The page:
The U.S. Army Corps of Engineers Jacksonville District, announces public comment on the draft Expedited Environmental Assessment (EA) and Proposed Finding of No Significant Impact (FONSI) associated with a planned temporary deviation to the 1981 Lake Kissimmee, Hatchineha and Cypress Interim Regulation Schedule. Public comments are due March 16.
The U.S. Army Corps of Engineers, Jacksonville District is preparing a Draft Expedited National Environmental Policy Act (NEPA) Environmental Assessment (EA) and Proposed Finding of No Significant Impact (FONSI) associated with a planned temporary deviation to the 1981 Lake Kissimmee, Hatchineha and Cypress (KHC) Interim Regulation Schedule. The planned temporary deviation would raise the low summer pool elevation from 49.0 to 51.0 feet, National Geodetic Vertical Datum of 1929 (NGVD) in order to better facilitate construction along the Kissimmee River through 2021.
"We want to have the flexibility to hold the lake stages for Lake Kissimmee a little bit higher prior to the start of the wet season," said Dr. Orlando Ramos-Gines, Senior Project Manager. "This will give us the best chance at keeping flows in the Kissimmee River low enough to facilitate the construction on the Kissimmee River Restoration Project while maintaining flood control as our primary purpose."
The Draft Expedited Environmental Assessment (EA) and Proposed Finding of No Significant Impact (FONSI) associated with a planned temporary deviation to the 1981 Lake Kissimmee, Hatchineha and Cypress Interim Regulation Schedule is available for review and comment at: www.saj.usace.army.mil/Deviations. (note: large files may take a few minutes to download).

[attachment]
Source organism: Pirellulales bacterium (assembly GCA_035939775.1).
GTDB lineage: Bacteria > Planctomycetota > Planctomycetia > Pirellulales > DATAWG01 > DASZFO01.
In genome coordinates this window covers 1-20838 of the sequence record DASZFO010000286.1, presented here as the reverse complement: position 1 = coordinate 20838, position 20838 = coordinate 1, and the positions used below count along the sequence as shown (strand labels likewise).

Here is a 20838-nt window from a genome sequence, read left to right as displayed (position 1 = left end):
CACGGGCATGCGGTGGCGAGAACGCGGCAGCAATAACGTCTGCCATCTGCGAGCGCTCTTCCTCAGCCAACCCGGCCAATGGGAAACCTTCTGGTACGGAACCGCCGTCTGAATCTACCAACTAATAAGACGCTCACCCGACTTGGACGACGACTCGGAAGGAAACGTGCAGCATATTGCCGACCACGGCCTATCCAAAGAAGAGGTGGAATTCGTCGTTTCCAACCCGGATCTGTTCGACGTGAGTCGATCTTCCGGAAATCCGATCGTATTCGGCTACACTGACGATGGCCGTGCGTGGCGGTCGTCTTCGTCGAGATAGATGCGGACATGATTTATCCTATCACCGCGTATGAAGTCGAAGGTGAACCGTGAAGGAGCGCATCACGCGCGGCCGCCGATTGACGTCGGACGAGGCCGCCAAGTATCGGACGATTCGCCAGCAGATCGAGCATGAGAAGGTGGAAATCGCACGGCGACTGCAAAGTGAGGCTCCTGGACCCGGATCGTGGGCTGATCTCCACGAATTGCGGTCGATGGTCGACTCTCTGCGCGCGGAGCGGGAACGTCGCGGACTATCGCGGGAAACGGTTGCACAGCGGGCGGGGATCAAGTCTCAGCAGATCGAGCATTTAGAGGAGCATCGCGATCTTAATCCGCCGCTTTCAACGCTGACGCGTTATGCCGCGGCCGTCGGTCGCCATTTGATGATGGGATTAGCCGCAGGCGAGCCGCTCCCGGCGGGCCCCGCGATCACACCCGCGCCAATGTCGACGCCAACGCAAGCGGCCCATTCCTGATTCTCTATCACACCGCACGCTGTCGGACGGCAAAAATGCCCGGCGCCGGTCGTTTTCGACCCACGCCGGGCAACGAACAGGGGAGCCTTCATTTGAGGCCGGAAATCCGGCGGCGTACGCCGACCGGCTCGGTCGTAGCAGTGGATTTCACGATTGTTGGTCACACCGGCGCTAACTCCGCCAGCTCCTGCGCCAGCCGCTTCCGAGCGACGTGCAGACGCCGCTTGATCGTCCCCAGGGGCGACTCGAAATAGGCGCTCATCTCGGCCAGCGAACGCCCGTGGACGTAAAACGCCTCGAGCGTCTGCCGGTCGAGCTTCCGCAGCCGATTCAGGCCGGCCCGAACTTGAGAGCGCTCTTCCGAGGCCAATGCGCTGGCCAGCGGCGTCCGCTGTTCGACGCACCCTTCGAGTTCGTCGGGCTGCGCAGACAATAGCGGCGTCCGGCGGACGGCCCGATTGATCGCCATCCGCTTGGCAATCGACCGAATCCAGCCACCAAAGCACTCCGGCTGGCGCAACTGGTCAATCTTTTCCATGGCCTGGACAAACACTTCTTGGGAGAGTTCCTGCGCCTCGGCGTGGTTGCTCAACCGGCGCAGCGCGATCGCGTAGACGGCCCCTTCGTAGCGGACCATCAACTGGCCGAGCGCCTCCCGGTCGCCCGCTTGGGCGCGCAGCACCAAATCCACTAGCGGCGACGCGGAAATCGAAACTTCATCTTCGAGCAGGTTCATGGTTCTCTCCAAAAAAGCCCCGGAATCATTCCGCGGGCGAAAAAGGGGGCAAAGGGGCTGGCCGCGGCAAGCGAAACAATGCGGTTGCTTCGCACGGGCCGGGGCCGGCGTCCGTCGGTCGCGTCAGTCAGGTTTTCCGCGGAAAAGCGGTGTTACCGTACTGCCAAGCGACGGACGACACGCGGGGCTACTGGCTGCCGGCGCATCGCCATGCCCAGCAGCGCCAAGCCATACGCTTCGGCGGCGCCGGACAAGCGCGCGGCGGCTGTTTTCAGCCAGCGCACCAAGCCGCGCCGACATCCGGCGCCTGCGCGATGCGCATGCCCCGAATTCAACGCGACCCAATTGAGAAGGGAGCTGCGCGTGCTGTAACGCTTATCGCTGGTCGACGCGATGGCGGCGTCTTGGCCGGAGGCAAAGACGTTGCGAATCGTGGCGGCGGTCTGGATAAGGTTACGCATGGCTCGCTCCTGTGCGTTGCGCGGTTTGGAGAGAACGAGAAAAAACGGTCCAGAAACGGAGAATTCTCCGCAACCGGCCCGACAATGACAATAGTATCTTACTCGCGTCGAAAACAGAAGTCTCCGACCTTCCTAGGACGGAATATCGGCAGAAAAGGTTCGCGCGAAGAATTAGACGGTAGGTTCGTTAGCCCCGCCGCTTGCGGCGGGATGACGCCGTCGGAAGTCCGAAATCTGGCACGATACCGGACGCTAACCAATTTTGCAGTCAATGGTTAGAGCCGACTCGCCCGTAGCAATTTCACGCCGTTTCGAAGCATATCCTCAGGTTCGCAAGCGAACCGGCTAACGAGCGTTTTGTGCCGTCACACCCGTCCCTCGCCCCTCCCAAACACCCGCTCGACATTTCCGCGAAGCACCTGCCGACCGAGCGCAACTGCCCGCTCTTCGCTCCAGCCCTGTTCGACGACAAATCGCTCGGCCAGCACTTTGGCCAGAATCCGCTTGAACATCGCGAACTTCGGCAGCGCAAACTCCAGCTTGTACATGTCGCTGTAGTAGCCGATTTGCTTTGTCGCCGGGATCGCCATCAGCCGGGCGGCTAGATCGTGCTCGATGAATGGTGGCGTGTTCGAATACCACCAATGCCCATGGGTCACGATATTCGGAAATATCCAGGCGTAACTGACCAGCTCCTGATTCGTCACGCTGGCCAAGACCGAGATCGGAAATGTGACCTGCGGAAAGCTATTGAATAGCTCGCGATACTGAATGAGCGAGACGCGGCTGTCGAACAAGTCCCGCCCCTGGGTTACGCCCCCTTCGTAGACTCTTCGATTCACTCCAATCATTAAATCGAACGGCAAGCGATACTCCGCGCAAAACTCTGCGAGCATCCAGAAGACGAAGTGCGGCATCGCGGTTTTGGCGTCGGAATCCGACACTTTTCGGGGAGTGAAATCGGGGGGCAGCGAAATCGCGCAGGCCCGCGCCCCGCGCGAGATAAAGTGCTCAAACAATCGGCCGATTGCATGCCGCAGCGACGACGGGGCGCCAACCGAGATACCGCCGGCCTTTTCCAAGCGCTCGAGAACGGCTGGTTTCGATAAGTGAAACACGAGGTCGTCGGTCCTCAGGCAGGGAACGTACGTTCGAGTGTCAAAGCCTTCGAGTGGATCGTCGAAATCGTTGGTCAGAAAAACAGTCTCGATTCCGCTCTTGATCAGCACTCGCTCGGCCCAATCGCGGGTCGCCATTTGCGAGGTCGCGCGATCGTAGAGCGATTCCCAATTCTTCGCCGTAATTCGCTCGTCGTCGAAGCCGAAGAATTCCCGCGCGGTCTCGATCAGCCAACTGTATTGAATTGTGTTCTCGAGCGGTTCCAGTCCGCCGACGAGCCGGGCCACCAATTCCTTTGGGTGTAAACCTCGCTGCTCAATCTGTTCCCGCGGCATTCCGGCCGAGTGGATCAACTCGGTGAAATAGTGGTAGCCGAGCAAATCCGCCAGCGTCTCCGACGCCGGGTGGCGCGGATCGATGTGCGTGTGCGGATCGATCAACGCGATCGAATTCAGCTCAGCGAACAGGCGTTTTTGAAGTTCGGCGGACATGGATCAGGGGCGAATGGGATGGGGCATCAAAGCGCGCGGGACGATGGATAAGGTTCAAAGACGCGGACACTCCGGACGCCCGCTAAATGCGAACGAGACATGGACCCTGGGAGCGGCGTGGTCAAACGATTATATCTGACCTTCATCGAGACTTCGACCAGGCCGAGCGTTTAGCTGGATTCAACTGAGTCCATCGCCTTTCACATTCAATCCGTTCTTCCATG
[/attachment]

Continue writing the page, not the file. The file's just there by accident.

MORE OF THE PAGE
The Corps requests that comments on the Draft Expedited Environmental Assessment (EA) and proposed FONSI be submitted to Melissa.A.Nasuti@usace.army.mil, at your earliest convenience, and not later than March 16, 2020. Please include “KHC Deviation Comments” in the subject line of emailed comments.
Comments may also be submitted by March 16 to:
U.S. Army Corps of Engineers
P.O. Box 4970
Jacksonville, Florida 32232-0019
The 1992 Kissimmee River Restoration (KRR) Final Integrated Feasibility Report and Environmental Impact Statement (EIS) addressed restoration efforts in both the Upper Basin and Lower Basin of the Kissimmee River watershed, but focused mainly on the Lower Basin. Further analysis of the Upper Basin was included in the 1996 Kissimmee River Headwaters Revitalization Project (HRP) Integrated Project Modification Report and Supplement to the Final EIS. Together, the components outlined in the HRP and in the KRR Feasibility Report and EIS are known as the Kissimmee River Restoration (KRR) Project. The KRR Project was authorized under Section 101(8) of Water Resources Development Act (WRDA) 1992, Public Law 102-580. The KRR is sponsored by the Corps and the South Florida Water Management District (SFWMD). After extensive planning, construction for environmental restoration began in 1999. The project is close to completion. Remaining construction includes Kissimmee River backfill and the S-69 U-shaped weir completion. Lake Kissimmee, Hatchineha, and Cypress are regulated by a single structure, S-65, located at the outlet of Lake Kissimmee. S-65 is a spillway located at the head of the C-38 canal (i.e. the Kissimmee River). The lakes are currently regulated between elevations 48.5 and 52.5 feet NGVD, according to the schedule that varies seasonally.